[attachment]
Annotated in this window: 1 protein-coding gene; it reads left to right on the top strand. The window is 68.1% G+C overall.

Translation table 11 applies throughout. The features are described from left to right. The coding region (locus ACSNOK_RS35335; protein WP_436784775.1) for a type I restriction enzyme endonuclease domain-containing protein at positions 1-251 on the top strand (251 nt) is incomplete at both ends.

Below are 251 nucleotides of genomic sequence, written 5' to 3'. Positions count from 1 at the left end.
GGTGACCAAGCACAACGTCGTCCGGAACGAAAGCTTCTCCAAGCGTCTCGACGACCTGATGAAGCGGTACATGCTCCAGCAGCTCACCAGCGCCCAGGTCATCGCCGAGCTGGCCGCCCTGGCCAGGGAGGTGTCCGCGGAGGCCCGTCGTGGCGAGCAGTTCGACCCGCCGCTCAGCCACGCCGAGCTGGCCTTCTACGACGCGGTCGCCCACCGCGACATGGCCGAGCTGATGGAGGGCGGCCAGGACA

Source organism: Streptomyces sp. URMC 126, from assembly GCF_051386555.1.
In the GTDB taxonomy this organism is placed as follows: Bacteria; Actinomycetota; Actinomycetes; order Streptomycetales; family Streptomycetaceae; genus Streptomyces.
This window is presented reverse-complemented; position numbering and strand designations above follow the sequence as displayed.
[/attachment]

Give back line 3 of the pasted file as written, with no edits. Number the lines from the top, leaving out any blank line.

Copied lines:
Below are 251 nucleotides of genomic sequence, written 5' to 3'. Positions count from 1 at the left end.